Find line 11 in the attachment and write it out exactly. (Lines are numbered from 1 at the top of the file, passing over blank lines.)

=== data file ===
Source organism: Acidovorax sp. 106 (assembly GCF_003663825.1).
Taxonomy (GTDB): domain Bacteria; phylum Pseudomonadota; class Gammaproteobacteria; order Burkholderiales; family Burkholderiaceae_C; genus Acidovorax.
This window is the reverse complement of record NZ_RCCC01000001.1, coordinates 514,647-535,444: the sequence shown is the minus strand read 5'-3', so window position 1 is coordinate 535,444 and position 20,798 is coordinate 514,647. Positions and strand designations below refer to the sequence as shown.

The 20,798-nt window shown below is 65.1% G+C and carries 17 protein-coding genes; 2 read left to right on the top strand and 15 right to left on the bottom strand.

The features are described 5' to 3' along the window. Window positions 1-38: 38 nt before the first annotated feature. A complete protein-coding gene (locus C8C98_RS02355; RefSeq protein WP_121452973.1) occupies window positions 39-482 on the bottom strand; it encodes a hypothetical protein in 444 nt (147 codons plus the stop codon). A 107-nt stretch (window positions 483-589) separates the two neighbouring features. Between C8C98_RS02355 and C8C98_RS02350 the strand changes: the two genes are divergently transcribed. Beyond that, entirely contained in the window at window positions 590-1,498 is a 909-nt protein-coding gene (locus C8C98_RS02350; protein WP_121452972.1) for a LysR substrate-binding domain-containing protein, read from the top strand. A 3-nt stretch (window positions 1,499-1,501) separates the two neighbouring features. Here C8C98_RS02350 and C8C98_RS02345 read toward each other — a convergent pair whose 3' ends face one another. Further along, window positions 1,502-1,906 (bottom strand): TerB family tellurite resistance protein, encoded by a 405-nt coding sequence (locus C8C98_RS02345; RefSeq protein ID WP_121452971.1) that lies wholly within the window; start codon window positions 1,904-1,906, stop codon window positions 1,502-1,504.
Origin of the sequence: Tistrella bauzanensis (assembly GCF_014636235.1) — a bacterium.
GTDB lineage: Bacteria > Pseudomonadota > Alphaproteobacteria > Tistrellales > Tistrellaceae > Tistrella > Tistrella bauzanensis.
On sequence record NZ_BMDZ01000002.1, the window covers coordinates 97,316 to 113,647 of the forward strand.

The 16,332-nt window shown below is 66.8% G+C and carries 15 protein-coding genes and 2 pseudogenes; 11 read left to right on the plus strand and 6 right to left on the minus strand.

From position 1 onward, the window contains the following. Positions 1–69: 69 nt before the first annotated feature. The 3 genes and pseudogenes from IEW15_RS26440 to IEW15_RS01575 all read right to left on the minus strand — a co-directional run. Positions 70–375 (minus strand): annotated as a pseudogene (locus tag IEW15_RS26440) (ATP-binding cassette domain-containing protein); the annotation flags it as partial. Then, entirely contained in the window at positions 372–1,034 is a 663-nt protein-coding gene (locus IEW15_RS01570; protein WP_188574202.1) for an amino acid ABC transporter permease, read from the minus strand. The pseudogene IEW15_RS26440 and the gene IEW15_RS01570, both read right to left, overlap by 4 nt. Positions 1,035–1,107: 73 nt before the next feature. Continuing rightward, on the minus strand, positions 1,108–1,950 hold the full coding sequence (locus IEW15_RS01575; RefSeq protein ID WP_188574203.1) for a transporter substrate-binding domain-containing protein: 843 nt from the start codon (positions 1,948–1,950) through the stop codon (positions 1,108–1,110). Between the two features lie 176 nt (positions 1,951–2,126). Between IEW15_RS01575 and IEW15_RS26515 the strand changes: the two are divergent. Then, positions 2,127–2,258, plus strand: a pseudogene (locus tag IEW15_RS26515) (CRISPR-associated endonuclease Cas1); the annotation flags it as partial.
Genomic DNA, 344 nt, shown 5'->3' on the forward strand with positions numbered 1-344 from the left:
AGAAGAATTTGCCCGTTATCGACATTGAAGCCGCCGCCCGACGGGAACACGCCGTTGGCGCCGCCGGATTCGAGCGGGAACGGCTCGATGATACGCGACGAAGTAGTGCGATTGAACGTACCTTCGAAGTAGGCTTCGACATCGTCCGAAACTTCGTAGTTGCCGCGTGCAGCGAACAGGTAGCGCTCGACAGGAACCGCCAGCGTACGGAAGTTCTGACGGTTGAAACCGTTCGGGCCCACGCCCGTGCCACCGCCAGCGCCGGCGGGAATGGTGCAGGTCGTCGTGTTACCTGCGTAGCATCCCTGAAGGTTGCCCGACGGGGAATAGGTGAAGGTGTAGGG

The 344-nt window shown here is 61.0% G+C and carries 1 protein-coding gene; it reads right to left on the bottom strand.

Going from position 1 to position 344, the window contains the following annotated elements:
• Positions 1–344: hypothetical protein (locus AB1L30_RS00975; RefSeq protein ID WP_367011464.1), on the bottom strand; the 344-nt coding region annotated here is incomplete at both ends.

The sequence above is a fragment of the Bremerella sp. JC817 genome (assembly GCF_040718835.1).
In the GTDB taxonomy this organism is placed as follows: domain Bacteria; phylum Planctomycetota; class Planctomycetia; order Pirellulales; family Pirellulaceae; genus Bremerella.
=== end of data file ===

Genomic DNA, 344 nt, shown 5'->3' on the forward strand with positions numbered 1-344 from the left: